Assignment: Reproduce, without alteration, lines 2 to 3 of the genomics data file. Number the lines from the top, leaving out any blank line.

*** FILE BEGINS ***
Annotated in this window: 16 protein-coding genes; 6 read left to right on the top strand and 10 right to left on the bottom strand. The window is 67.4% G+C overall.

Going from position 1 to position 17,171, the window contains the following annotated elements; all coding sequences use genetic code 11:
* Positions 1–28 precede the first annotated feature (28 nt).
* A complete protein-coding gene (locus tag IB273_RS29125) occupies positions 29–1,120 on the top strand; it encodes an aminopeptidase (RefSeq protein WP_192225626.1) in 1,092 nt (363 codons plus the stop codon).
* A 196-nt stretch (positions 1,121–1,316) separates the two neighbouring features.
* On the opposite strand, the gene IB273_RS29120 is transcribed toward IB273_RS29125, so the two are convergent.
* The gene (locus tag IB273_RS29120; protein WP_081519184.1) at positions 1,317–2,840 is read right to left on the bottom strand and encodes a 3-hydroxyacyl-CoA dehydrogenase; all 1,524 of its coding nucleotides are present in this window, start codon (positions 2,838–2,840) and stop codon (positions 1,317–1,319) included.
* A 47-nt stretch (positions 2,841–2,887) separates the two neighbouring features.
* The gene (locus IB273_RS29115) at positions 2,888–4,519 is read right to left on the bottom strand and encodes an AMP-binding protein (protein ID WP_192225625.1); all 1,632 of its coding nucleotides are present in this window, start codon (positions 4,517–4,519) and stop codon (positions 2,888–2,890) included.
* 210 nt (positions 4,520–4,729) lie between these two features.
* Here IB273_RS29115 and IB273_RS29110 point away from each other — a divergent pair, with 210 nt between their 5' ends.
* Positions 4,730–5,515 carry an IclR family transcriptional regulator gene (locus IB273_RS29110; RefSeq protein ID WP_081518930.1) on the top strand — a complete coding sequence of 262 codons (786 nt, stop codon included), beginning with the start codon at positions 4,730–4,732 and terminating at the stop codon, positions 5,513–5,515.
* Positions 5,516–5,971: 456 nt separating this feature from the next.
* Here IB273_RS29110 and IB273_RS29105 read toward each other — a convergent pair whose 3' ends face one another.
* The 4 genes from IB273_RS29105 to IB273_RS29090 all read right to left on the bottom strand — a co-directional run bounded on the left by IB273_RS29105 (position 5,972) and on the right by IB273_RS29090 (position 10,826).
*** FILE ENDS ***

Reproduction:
Going from position 1 to position 17,171, the window contains the following annotated elements; all coding sequences use genetic code 11:
* Positions 1–28 precede the first annotated feature (28 nt).